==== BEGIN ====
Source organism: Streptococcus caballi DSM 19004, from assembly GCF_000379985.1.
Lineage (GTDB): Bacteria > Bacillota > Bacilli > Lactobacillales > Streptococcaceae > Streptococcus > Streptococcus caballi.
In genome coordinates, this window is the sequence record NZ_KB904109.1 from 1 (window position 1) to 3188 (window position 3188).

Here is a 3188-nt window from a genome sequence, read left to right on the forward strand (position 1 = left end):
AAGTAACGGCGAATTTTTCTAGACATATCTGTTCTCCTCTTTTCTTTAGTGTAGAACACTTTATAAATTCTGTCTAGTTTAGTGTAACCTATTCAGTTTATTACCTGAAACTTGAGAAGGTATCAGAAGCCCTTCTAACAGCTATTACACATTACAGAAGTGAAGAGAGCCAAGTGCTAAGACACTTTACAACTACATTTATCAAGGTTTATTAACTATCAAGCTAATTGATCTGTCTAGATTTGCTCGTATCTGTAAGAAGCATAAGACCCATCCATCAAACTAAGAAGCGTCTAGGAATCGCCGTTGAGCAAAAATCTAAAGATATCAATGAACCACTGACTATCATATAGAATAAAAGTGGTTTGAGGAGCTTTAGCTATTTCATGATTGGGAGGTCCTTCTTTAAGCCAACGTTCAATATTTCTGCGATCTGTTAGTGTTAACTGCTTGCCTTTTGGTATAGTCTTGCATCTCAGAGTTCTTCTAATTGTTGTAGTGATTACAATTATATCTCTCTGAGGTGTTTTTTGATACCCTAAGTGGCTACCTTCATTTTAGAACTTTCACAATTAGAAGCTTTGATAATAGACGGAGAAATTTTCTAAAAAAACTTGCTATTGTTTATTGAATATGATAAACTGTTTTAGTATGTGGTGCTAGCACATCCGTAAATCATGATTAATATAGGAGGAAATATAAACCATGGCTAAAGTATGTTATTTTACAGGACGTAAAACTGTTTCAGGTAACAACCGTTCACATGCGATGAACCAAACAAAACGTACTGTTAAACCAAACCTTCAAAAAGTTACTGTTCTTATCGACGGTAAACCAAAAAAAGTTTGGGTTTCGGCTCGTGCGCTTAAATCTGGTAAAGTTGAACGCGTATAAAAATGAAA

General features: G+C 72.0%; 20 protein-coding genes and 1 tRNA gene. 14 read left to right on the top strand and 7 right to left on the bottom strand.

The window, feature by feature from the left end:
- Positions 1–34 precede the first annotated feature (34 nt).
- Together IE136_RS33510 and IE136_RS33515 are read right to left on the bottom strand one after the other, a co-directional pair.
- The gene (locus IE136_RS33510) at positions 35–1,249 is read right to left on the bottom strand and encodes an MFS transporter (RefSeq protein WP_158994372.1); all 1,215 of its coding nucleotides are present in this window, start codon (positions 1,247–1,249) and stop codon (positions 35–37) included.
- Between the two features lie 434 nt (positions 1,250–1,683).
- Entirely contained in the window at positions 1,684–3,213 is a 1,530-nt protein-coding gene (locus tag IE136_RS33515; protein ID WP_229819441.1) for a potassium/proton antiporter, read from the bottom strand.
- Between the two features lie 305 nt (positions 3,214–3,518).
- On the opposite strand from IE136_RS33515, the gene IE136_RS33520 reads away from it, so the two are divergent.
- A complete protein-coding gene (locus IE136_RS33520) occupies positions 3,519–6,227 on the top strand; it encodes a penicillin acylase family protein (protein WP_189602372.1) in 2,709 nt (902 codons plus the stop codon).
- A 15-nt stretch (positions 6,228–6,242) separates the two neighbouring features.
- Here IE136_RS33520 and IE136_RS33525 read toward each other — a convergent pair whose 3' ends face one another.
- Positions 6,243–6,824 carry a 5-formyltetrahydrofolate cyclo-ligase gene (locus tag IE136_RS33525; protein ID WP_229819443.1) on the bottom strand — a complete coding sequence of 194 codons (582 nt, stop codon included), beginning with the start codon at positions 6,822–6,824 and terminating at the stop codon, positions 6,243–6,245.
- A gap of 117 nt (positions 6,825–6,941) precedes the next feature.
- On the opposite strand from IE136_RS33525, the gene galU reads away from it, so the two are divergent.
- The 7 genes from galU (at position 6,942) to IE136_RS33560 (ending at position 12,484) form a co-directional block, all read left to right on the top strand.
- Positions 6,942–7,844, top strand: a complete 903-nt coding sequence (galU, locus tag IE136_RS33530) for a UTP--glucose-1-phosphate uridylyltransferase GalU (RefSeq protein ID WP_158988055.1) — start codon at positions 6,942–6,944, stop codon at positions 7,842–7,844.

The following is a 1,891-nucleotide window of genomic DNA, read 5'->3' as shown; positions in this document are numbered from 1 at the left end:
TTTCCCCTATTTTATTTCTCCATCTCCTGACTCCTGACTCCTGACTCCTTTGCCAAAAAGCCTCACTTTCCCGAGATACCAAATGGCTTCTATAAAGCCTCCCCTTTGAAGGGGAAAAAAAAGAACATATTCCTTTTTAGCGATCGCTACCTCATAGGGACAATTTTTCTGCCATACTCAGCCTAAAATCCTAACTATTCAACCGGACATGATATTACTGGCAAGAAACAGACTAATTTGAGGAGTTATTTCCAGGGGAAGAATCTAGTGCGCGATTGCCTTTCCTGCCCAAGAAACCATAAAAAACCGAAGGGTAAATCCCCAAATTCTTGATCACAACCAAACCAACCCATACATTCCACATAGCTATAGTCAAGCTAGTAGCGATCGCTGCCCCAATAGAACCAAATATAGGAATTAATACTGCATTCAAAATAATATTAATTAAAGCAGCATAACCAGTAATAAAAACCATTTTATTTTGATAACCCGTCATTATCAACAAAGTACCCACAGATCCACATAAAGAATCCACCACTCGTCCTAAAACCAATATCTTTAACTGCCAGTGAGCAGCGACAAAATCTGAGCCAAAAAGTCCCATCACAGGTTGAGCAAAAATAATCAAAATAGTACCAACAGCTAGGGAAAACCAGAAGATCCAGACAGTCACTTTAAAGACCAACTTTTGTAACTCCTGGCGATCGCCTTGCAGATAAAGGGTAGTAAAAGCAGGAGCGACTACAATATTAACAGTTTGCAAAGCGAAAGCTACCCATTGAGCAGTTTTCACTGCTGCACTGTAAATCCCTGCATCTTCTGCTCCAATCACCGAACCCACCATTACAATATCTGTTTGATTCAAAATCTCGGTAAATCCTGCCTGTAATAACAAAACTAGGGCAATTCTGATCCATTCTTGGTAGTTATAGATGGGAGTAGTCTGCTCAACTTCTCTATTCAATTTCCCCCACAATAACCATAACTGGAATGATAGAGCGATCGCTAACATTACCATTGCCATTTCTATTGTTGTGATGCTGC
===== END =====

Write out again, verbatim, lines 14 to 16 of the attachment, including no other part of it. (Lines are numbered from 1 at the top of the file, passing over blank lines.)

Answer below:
- On the opposite strand from IE136_RS33515, the gene IE136_RS33520 reads away from it, so the two are divergent.
- A complete protein-coding gene (locus IE136_RS33520) occupies positions 3,519–6,227 on the top strand; it encodes a penicillin acylase family protein (protein WP_189602372.1) in 2,709 nt (902 codons plus the stop codon).
- A 15-nt stretch (positions 6,228–6,242) separates the two neighbouring features.